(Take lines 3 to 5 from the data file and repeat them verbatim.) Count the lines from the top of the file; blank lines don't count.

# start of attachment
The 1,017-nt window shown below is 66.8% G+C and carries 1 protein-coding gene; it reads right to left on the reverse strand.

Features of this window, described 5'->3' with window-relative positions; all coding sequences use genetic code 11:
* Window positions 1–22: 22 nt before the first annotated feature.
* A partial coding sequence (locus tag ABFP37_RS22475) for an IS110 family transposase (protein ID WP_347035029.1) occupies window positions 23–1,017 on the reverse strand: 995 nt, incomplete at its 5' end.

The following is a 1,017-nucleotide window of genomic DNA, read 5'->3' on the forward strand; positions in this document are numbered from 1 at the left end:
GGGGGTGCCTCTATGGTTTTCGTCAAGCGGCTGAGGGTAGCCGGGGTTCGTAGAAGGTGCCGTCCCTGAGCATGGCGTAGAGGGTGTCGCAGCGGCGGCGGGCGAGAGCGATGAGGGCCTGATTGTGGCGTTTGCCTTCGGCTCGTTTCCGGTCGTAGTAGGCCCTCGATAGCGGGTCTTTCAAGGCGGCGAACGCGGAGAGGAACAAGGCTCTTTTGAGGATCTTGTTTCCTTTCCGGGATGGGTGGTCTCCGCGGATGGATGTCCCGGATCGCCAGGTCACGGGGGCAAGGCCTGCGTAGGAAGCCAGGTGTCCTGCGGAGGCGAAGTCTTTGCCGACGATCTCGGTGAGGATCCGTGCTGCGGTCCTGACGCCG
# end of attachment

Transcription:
* Window positions 1–22: 22 nt before the first annotated feature.
* A partial coding sequence (locus tag ABFP37_RS22475) for an IS110 family transposase (protein ID WP_347035029.1) occupies window positions 23–1,017 on the reverse strand: 995 nt, incomplete at its 5' end.

The following is a 1,017-nucleotide window of genomic DNA, read 5'->3' on the forward strand; positions in this document are numbered from 1 at the left end: